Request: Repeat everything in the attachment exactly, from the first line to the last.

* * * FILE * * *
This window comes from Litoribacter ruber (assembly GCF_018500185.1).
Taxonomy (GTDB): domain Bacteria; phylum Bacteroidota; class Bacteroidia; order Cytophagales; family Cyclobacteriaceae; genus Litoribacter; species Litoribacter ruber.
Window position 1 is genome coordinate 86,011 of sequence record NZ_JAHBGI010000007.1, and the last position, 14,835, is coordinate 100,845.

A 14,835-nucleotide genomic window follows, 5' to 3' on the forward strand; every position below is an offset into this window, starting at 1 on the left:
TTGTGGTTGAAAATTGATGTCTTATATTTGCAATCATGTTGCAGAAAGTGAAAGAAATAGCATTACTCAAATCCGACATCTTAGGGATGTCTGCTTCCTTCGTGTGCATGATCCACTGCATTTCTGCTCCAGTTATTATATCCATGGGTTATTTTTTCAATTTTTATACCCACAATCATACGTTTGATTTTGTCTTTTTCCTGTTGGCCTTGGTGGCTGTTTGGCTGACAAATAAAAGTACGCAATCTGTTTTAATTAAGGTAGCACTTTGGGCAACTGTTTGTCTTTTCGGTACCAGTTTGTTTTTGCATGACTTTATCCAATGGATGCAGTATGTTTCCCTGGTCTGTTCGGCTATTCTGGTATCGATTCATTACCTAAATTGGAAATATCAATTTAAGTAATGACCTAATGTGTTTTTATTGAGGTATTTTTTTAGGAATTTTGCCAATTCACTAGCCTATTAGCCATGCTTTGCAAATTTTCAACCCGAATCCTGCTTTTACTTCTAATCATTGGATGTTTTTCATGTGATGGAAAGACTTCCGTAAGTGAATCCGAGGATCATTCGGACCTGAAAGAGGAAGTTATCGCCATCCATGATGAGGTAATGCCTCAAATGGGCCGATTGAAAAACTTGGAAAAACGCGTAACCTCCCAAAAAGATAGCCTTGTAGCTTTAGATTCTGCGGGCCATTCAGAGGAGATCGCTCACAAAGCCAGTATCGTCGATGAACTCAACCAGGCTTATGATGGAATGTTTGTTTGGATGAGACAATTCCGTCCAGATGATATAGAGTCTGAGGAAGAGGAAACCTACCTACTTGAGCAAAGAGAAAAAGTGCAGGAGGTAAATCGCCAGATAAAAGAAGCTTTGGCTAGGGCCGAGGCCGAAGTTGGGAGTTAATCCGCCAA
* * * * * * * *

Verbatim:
This window comes from Litoribacter ruber (assembly GCF_018500185.1).
Taxonomy (GTDB): domain Bacteria; phylum Bacteroidota; class Bacteroidia; order Cytophagales; family Cyclobacteriaceae; genus Litoribacter; species Litoribacter ruber.
Window position 1 is genome coordinate 86,011 of sequence record NZ_JAHBGI010000007.1, and the last position, 14,835, is coordinate 100,845.

A 14,835-nucleotide genomic window follows, 5' to 3' on the forward strand; every position below is an offset into this window, starting at 1 on the left:
TTGTGGTTGAAAATTGATGTCTTATATTTGCAATCATGTTGCAGAAAGTGAAAGAAATAGCATTACTCAAATCCGACATCTTAGGGATGTCTGCTTCCTTCGTGTGCATGATCCACTGCATTTCTGCTCCAGTTATTATATCCATGGGTTATTTTTTCAATTTTTATACCCACAATCATACGTTTGATTTTGTCTTTTTCCTGTTGGCCTTGGTGGCTGTTTGGCTGACAAATAAAAGTACGCAATCTGTTTTAATTAAGGTAGCACTTTGGGCAACTGTTTGTCTTTTCGGTACCAGTTTGTTTTTGCATGACTTTATCCAATGGATGCAGTATGTTTCCCTGGTCTGTTCGGCTATTCTGGTATCGATTCATTACCTAAATTGGAAATATCAATTTAAGTAATGACCTAATGTGTTTTTATTGAGGTATTTTTTTAGGAATTTTGCCAATTCACTAGCCTATTAGCCATGCTTTGCAAATTTTCAACCCGAATCCTGCTTTTACTTCTAATCATTGGATGTTTTTCATGTGATGGAAAGACTTCCGTAAGTGAATCCGAGGATCATTCGGACCTGAAAGAGGAAGTTATCGCCATCCATGATGAGGTAATGCCTCAAATGGGCCGATTGAAAAACTTGGAAAAACGCGTAACCTCCCAAAAAGATAGCCTTGTAGCTTTAGATTCTGCGGGCCATTCAGAGGAGATCGCTCACAAAGCCAGTATCGTCGATGAACTCAACCAGGCTTATGATGGAATGTTTGTTTGGATGAGACAATTCCGTCCAGATGATATAGAGTCTGAGGAAGAGGAAACCTACCTACTTGAGCAAAGAGAAAAAGTGCAGGAGGTAAATCGCCAGATAAAAGAAGCTTTGGCTAGGGCCGAGGCCGAAGTTGGGAGTTAATCCGCCAA